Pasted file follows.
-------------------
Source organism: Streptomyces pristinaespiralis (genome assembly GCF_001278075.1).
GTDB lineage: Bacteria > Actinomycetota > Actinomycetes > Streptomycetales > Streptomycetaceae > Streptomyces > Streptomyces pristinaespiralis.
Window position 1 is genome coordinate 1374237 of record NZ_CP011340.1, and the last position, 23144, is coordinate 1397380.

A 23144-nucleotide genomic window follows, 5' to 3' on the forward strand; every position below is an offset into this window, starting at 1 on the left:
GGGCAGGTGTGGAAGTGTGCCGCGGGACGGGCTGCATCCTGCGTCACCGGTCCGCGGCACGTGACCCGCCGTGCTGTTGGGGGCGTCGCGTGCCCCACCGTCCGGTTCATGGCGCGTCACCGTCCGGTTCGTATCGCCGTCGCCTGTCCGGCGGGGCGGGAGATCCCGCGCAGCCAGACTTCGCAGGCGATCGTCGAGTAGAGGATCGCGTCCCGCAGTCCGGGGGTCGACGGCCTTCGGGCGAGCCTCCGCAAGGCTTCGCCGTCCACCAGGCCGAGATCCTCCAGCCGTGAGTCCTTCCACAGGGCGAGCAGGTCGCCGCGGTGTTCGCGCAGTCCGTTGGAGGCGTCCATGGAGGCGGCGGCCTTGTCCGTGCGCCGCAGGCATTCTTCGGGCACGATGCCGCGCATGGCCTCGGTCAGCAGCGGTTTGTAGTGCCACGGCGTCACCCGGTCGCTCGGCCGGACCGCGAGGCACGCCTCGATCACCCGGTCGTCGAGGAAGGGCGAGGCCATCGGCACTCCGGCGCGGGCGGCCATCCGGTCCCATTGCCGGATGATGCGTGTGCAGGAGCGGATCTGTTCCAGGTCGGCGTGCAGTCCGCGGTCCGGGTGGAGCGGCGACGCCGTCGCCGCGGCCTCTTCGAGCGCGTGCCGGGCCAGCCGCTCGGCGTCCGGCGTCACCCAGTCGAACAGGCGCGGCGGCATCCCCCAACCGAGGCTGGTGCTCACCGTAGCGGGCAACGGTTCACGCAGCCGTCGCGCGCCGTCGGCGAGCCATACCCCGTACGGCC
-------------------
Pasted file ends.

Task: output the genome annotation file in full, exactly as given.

Source organism: Streptomyces pristinaespiralis (genome assembly GCF_001278075.1).
GTDB lineage: Bacteria > Actinomycetota > Actinomycetes > Streptomycetales > Streptomycetaceae > Streptomyces > Streptomyces pristinaespiralis.
Window position 1 is genome coordinate 1374237 of record NZ_CP011340.1, and the last position, 23144, is coordinate 1397380.

A 23144-nucleotide genomic window follows, 5' to 3' on the forward strand; every position below is an offset into this window, starting at 1 on the left:
GGGCAGGTGTGGAAGTGTGCCGCGGGACGGGCTGCATCCTGCGTCACCGGTCCGCGGCACGTGACCCGCCGTGCTGTTGGGGGCGTCGCGTGCCCCACCGTCCGGTTCATGGCGCGTCACCGTCCGGTTCGTATCGCCGTCGCCTGTCCGGCGGGGCGGGAGATCCCGCGCAGCCAGACTTCGCAGGCGATCGTCGAGTAGAGGATCGCGTCCCGCAGTCCGGGGGTCGACGGCCTTCGGGCGAGCCTCCGCAAGGCTTCGCCGTCCACCAGGCCGAGATCCTCCAGCCGTGAGTCCTTCCACAGGGCGAGCAGGTCGCCGCGGTGTTCGCGCAGTCCGTTGGAGGCGTCCATGGAGGCGGCGGCCTTGTCCGTGCGCCGCAGGCATTCTTCGGGCACGATGCCGCGCATGGCCTCGGTCAGCAGCGGTTTGTAGTGCCACGGCGTCACCCGGTCGCTCGGCCGGACCGCGAGGCACGCCTCGATCACCCGGTCGTCGAGGAAGGGCGAGGCCATCGGCACTCCGGCGCGGGCGGCCATCCGGTCCCATTGCCGGATGATGCGTGTGCAGGAGCGGATCTGTTCCAGGTCGGCGTGCAGTCCGCGGTCCGGGTGGAGCGGCGACGCCGTCGCCGCGGCCTCTTCGAGCGCGTGCCGGGCCAGCCGCTCGGCGTCCGGCGTCACCCAGTCGAACAGGCGCGGCGGCATCCCCCAACCGAGGCTGGTGCTCACCGTAGCGGGCAACGGTTCACGCAGCCGTCGCGCGCCGTCGGCGAGCCATACCCCGTACGGCC